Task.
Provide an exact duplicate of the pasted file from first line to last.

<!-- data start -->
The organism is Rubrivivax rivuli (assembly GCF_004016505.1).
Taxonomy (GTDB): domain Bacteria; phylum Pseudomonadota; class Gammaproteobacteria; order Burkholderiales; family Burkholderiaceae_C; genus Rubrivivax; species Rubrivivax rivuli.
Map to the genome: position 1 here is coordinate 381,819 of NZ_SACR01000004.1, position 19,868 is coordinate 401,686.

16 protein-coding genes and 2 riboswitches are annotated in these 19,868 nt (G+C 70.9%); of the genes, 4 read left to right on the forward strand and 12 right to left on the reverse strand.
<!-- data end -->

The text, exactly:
The organism is Rubrivivax rivuli (assembly GCF_004016505.1).
Taxonomy (GTDB): domain Bacteria; phylum Pseudomonadota; class Gammaproteobacteria; order Burkholderiales; family Burkholderiaceae_C; genus Rubrivivax; species Rubrivivax rivuli.
Map to the genome: position 1 here is coordinate 381,819 of NZ_SACR01000004.1, position 19,868 is coordinate 401,686.

16 protein-coding genes and 2 riboswitches are annotated in these 19,868 nt (G+C 70.9%); of the genes, 4 read left to right on the forward strand and 12 right to left on the reverse strand.